In August 2003, negotiations among World Trade Organization (WTO) members resulted in a landmark decision to waive two licensing provisions of the WTO Agreement on Trade-Related Aspects of Intellectual Property Rights (TRIPS) that appeared to prevent the export of generic drugs and medical devices to developing countries faced with public health problems. The August 2003 decision allows WTO member countries with pharmaceutical manufacturing capacity to issue licences for the manufacture and export of generic versions of patented drugs and medical devices to developing countries without the capacity to manufacture the products themselves. Although all WTO member countries are eligible to import under the 2003 decision, 23 developed countries have voluntarily announced that they will not use the system to import, while a number of others have announced separately that they would only use the system for emergencies or situations of extreme urgency.
In September 2003, Canada became the first WTO member to announce its intention to implement the WTO decision. In May 2004, the Government of Canada passed An Act to amend the Patent Act and the Food and Drugs Act--The Jean Chrétien Pledge to Africa. The Act, along with a supporting set of regulations, establishes the legal framework for Canada's Access to Medicines Regime. The Regime came into force on May 14, 2005. Representatives of Canada's generic and brand name drug companies, and various non-governmental organizations were consulted during the development of the legislation and regulations. The Regime balances Canada's trade and intellectual property obligations with the humanitarian objective of the WTO decision.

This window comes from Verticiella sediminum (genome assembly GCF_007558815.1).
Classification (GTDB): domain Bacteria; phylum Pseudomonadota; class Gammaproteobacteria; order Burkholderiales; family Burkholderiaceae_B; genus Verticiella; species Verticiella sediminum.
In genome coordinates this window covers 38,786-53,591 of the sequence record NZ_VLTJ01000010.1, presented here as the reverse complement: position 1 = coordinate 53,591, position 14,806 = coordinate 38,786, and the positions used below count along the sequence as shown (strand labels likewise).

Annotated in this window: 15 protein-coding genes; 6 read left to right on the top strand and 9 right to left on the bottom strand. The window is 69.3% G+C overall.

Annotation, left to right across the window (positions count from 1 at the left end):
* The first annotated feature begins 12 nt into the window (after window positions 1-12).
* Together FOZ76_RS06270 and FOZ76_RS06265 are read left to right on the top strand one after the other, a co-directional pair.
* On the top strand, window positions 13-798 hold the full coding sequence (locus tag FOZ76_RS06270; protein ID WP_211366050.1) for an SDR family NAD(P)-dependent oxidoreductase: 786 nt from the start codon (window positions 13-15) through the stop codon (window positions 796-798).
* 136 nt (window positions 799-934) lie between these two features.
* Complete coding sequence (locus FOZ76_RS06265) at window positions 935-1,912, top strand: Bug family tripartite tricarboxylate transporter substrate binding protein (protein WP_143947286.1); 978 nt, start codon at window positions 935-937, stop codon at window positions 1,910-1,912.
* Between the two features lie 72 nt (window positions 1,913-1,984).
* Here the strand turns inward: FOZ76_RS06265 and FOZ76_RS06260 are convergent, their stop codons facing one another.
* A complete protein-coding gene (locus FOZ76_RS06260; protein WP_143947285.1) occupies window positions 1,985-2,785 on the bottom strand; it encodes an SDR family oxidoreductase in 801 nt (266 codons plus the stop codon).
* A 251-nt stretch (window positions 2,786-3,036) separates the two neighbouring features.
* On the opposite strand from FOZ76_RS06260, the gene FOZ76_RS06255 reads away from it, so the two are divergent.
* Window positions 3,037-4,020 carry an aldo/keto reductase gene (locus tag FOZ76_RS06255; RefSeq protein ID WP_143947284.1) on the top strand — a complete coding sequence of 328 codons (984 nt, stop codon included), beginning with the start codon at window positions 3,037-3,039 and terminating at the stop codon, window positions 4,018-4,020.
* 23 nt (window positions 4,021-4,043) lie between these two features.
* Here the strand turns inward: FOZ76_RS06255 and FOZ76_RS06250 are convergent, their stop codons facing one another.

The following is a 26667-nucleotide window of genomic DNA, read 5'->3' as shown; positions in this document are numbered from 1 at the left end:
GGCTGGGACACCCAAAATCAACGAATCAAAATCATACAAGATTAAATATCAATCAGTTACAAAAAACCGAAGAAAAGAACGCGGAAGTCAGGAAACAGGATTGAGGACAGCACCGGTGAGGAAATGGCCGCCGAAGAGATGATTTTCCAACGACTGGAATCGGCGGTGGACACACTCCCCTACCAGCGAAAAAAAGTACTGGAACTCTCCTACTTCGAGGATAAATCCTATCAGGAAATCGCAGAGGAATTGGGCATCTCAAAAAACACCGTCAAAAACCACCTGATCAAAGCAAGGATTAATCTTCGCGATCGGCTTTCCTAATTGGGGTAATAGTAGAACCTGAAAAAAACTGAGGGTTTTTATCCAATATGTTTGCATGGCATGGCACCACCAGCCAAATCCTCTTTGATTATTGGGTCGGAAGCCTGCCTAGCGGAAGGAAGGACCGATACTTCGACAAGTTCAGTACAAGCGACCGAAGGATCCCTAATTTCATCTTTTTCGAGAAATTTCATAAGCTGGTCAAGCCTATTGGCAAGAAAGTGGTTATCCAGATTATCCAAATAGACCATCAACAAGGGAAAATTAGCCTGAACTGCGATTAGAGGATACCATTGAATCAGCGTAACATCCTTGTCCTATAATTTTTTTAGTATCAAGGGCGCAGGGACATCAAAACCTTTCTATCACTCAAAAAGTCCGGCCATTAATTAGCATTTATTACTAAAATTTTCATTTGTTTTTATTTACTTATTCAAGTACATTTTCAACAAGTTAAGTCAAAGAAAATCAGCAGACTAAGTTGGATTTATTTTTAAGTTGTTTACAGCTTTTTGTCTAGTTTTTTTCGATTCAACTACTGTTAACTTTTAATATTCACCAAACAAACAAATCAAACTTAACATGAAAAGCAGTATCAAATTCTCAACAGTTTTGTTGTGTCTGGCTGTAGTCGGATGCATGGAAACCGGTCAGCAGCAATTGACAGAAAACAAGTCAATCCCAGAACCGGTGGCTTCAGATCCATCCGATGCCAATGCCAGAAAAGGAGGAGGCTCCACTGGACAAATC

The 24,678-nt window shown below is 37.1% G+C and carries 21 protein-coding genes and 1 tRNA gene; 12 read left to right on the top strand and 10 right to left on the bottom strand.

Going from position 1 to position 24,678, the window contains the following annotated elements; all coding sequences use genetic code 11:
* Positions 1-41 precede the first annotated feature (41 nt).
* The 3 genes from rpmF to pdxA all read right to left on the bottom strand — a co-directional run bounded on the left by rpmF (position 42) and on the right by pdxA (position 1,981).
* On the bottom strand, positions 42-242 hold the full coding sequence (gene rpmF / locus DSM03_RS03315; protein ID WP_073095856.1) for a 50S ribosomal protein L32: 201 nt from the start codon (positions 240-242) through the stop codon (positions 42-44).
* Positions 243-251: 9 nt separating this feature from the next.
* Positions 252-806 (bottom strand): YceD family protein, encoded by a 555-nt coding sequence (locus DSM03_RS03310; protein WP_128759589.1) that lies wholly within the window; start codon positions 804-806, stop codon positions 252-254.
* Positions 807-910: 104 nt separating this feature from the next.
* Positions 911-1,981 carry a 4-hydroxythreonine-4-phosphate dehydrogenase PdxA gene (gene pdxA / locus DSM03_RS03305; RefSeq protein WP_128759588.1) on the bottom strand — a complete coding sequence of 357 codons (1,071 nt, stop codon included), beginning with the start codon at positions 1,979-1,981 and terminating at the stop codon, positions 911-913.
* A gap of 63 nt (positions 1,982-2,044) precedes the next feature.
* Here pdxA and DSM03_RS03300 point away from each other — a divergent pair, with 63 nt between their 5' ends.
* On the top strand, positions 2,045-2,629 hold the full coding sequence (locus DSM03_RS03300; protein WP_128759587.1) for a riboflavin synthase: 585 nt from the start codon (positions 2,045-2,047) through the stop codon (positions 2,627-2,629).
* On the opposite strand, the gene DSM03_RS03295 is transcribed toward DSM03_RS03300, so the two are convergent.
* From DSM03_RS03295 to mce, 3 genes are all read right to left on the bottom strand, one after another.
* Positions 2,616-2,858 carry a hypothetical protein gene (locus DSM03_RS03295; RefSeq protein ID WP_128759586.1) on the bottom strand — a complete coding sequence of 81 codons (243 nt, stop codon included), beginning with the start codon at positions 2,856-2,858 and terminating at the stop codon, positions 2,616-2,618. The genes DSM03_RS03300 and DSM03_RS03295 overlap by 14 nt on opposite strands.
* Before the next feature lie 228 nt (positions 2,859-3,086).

The Regime is a result of the co-operation of Industry Canada, Health Canada, the Canadian International Development Agency, the Canadian Intellectual Property Office, International Trade Canada and Foreign Affairs Canada. It requires the good will of pharmaceutical companies to participate in the Regime to fulfill the humanitarian objective of alleviating public health problems in developing nations. The goal is to facilitate timely access to generic versions of patented drugs and medical devices, especially those needed by least-developed or developing countries to fight HIV/AIDS, malaria, tuberculosis and other diseases.
In late 2005, WTO members agreed to amend the TRIPS Agreement to formally adopt the 2003 WTO decision. The amendment will become part of the TRIPS Agreement when two-thirds of the WTO's members have ratified it, with the deadline for ratification set for December 1, 2007.
For more information about the Regime, see Features of the Regime.